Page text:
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After man suspected of attacking Asian family in Portland was released from jail, advocates push for policy change

A Criminal Justice Advisory subcommittee supported changing the policy so people charged with first-degree bias crime are not released before appearing in court.

PORTLAND, Ore. — Asian American groups, prosecutors and crime victims are pushing to change a statewide policy that allowed a man to be released from jail immediately after being booked on a first-degree bias crime in Portland last month.

Portland police say Dylan Kesterson punched a father and his 5-year-old daughter in a racially motivated attack in early July. Both victims are of Japanese descent.

Kesterson has since been accused of at least three prior racist attacks in downtown Portland.

On Monday, a Criminal Justice Advisory Pretrial Subcommittee supported changing the policy so that people who are charged with first-degree bias crime are not released before their case is heard by a judge.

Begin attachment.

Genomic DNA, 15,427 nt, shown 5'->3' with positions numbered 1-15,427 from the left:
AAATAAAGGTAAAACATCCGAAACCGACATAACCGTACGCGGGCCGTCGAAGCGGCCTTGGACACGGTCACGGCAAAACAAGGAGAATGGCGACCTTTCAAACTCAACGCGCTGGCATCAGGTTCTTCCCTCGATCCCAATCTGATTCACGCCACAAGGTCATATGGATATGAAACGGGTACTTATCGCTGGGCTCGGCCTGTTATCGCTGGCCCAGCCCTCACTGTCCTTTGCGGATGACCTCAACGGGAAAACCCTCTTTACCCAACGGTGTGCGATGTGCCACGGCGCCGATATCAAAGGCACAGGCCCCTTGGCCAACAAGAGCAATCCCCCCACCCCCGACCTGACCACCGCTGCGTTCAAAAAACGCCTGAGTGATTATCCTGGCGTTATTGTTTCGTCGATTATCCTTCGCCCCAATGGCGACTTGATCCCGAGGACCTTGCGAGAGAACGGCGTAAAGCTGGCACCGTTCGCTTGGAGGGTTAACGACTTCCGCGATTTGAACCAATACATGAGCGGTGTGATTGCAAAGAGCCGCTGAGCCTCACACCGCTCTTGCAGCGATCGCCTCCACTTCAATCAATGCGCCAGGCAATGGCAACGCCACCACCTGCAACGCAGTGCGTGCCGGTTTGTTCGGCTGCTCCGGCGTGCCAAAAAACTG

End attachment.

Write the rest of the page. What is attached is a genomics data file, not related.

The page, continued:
RELATED: Suspect in anti-Asian attacks in Portland charged with a 3rd bias crime

The Oregon District Attorney’s Association called for the "immediate and urgent" change in statewide policy following Kesterson’s release from jail.

In a letter sent to the Criminal Justice Advisory Committee, the Portland Japanese American Citizens League argued that people arrested on a bias crime should remain in custody until arraignment because of the danger they present to the community.

“We call on our courts to take bias crimes and public safety seriously. Communities should no longer constantly feel threatened by the ‘catch & release’ of such perpetrators,” wrote Portland JACL in the letter, which was signed by 15 other Asian American organizations.

Any change to the court’s release policy would require an order by Oregon Supreme Court Chief Justice Martha Walters, followed by amended guidelines for each circuit court.

RELATED: Why the man accused of violently attacking an Asian family in Portland got out of jail the same day he was arrested